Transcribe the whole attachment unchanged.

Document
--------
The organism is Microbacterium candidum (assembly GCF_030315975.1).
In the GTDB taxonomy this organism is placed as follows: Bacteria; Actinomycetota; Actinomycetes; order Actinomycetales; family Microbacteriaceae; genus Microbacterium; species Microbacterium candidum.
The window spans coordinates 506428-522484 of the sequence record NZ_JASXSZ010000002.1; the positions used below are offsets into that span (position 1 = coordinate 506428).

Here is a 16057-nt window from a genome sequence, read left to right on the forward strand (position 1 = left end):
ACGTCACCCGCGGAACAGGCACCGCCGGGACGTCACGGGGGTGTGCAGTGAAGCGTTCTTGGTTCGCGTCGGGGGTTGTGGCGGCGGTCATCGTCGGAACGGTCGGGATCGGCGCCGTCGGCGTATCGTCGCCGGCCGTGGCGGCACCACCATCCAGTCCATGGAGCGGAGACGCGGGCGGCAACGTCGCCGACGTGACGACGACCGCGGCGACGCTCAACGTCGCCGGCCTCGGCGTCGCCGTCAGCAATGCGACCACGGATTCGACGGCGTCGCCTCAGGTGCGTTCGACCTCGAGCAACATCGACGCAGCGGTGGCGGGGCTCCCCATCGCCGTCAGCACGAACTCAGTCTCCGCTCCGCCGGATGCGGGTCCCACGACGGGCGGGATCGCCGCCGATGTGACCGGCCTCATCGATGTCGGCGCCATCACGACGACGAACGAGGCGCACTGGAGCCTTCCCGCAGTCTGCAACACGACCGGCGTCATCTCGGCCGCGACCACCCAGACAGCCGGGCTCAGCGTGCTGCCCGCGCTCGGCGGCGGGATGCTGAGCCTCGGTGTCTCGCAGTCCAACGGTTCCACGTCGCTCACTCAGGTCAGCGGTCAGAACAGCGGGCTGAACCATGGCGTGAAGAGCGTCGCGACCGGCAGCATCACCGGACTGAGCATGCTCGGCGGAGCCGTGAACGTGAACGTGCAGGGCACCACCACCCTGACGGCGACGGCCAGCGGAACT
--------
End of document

The organism is Microbacterium candidum (assembly GCF_030315975.1).
In the GTDB taxonomy this organism is placed as follows: Bacteria; Actinomycetota; Actinomycetes; order Actinomycetales; family Microbacteriaceae; genus Microbacterium; species Microbacterium candidum.
The window spans coordinates 506428-522484 of the sequence record NZ_JASXSZ010000002.1; the positions used below are offsets into that span (position 1 = coordinate 506428).

Here is a 16057-nt window from a genome sequence, read left to right on the forward strand (position 1 = left end):
ACGTCACCCGCGGAACAGGCACCGCCGGGACGTCACGGGGGTGTGCAGTGAAGCGTTCTTGGTTCGCGTCGGGGGTTGTGGCGGCGGTCATCGTCGGAACGGTCGGGATCGGCGCCGTCGGCGTATCGTCGCCGGCCGTGGCGGCACCACCATCCAGTCCATGGAGCGGAGACGCGGGCGGCAACGTCGCCGACGTGACGACGACCGCGGCGACGCTCAACGTCGCCGGCCTCGGCGTCGCCGTCAGCAATGCGACCACGGATTCGACGGCGTCGCCTCAGGTGCGTTCGACCTCGAGCAACATCGACGCAGCGGTGGCGGGGCTCCCCATCGCCGTCAGCACGAACTCAGTCTCCGCTCCGCCGGATGCGGGTCCCACGACGGGCGGGATCGCCGCCGATGTGACCGGCCTCATCGATGTCGGCGCCATCACGACGACGAACGAGGCGCACTGGAGCCTTCCCGCAGTCTGCAACACGACCGGCGTCATCTCGGCCGCGACCACCCAGACAGCCGGGCTCAGCGTGCTGCCCGCGCTCGGCGGCGGGATGCTGAGCCTCGGTGTCTCGCAGTCCAACGGTTCCACGTCGCTCACTCAGGTCAGCGGTCAGAACAGCGGGCTGAACCATGGCGTGAAGAGCGTCGCGACCGGCAGCATCACCGGACTGAGCATGCTCGGCGGAGCCGTGAACGTGAACGTGCAGGGCACCACCACCCTGACGGCGACGGCCAGCGGAACT